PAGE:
Smells like an election
Law association say 69% of university students agree with euthanasia
In a survey amongst 313 university students, a majority of 69% said they agreed with the introduction of voluntary euthanasia
21 December 2016, 12:02pm
“We have tried to maintain neutrality on the subject. This policy paper puts forward seven proposals which we believe should be adhered to and be an integral part of any attempt at introducing state-sanctioned euthanasia in Malta.”
The law students’ association said any law on medically-assisted suicide should provide a clear, legal definition of euthanasia, provide prior assessments of patients by professionals prior to making such a choice, prohibit minors from undergoing such a procedure, lay down strict criteria on the patient to be able to qualify, with an exhaustive list of the medical conditions the patient must be suffering from in order to qualify for voluntary euthanasia.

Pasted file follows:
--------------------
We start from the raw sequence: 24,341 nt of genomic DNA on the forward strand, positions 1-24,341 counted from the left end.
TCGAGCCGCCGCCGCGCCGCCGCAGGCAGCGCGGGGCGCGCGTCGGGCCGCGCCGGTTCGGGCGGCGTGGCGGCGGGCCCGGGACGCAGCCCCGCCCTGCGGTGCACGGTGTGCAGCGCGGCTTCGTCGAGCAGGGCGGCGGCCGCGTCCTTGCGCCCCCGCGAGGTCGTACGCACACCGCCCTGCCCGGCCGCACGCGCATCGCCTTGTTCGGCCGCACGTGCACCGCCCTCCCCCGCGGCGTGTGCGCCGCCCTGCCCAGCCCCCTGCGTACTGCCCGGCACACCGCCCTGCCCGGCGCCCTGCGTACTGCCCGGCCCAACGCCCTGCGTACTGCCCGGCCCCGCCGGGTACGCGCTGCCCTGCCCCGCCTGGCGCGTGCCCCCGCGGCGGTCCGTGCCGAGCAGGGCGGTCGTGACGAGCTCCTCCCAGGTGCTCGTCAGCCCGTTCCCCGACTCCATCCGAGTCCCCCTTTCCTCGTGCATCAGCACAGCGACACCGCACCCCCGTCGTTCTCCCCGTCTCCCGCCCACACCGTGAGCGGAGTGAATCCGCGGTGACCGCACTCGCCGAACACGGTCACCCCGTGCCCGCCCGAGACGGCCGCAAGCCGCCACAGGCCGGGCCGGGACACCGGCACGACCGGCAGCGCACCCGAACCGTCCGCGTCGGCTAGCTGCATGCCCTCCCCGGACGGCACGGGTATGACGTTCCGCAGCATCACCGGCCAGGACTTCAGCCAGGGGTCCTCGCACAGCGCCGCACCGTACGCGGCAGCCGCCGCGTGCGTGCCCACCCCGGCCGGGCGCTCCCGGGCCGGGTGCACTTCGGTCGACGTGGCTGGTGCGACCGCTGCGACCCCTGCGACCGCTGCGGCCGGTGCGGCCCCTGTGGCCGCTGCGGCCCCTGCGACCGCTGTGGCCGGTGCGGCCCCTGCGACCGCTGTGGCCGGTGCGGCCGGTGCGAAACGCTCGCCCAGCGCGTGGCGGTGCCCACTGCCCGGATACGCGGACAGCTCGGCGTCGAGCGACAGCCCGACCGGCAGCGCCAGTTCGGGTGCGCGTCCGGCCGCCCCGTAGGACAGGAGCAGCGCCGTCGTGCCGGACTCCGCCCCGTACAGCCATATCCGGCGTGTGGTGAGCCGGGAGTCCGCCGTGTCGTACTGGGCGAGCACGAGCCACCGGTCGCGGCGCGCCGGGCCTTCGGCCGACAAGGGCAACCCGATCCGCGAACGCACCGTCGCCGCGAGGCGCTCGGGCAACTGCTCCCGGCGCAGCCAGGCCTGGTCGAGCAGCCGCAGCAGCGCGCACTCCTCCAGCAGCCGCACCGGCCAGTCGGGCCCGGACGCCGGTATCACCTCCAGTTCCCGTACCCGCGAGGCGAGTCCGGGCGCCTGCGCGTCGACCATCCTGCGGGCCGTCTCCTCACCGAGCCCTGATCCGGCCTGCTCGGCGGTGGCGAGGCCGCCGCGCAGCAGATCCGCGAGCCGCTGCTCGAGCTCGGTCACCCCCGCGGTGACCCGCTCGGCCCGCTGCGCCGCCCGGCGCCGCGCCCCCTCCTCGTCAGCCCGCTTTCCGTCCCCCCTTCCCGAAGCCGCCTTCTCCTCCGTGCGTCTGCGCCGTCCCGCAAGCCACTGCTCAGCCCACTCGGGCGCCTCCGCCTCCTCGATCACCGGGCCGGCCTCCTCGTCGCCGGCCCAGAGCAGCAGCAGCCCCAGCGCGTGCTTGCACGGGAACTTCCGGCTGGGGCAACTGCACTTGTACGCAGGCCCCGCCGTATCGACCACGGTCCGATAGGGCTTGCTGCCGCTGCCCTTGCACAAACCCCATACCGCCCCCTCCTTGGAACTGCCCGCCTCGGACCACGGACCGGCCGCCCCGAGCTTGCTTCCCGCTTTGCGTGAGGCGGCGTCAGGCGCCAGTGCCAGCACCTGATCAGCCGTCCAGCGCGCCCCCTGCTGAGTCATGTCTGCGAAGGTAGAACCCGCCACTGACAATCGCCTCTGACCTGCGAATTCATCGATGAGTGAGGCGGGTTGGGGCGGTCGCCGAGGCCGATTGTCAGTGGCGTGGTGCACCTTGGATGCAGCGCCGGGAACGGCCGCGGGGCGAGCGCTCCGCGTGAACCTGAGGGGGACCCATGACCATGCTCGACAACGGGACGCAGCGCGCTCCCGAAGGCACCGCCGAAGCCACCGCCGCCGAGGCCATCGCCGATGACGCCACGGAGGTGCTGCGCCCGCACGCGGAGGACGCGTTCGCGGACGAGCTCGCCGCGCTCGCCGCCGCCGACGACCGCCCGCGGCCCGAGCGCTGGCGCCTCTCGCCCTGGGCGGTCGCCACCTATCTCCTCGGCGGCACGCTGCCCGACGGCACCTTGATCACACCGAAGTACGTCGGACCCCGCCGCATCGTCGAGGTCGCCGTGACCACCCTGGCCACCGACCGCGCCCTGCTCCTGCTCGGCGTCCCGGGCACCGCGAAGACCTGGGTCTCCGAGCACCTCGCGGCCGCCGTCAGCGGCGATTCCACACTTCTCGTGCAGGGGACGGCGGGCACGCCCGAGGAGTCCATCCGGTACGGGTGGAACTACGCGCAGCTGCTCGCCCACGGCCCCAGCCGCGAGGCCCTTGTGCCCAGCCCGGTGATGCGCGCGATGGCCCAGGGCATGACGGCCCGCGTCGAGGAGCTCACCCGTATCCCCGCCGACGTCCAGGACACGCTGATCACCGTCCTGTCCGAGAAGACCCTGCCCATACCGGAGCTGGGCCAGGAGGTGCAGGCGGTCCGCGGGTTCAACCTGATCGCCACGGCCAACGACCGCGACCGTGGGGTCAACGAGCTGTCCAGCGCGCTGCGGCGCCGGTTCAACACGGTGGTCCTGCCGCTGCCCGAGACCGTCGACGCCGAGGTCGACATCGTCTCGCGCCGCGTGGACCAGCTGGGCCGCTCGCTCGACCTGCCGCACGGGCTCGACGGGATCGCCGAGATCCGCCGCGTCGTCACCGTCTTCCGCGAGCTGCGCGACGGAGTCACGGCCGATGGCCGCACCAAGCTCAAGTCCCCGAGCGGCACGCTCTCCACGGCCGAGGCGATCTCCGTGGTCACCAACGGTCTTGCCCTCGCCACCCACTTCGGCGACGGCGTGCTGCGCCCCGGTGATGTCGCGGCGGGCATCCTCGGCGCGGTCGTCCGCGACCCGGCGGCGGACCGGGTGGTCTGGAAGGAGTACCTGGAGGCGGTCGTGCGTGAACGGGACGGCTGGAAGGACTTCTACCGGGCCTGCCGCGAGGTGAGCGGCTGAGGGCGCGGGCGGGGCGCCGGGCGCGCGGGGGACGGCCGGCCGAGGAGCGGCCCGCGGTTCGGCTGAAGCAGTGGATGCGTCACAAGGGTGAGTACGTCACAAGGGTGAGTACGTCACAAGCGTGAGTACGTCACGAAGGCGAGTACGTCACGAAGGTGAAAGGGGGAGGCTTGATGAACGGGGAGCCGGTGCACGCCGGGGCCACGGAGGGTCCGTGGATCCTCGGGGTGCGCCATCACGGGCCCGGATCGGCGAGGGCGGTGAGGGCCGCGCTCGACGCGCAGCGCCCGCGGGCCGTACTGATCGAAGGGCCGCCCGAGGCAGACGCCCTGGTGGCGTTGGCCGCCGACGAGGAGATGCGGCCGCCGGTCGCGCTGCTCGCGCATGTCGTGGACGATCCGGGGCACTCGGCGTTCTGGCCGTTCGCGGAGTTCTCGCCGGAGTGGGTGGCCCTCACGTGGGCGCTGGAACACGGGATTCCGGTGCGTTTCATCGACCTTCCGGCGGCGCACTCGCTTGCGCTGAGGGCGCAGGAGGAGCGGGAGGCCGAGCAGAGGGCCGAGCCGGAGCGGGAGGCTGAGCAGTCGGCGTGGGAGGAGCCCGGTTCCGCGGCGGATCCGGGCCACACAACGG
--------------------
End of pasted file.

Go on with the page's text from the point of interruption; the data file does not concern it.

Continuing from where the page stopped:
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The association also said any law should provide a two-week period between the signing of any document and the commencement of such a procedure to allow adequate time for reflection, and psychological care to both patient and their relatives.
In a survey amongst 313 university students, a majority of 69% said they agreed with the introduction of voluntary euthanasia. 28 students (9.8%) disagreed, while the rest, 21%, said ‘maybe’. Those who disagreed mainly said that euthanasia was contrary to their religious faith, or that it was a form of “direct killing”.
“When compiling this paper, we sought to have a multi-faceted paper as to present a complete insight when discussing this controversial topic… In doing so it is our belief that we have managed to meet our aims, whilst presenting a paper that is comprehensible by students who are both knowledgeable of the law, as well as those who have yet to have a clear understanding of it,” GħSL’s Policy Officer, Lara Attard, said.
GħSL President Jacob Portelli, said: “As an organisation, as students and as active members of society we will not shy away from our role to put forward issues that may not always be favourable, or ones that people may fear to bring up because of the stigma surrounding them. It is therefore our duty to listen, to keep an open mind, to respect the opinion of each and every person and to ultimately educate and act!”
Matthew Vella is executive editor at MaltaToday.
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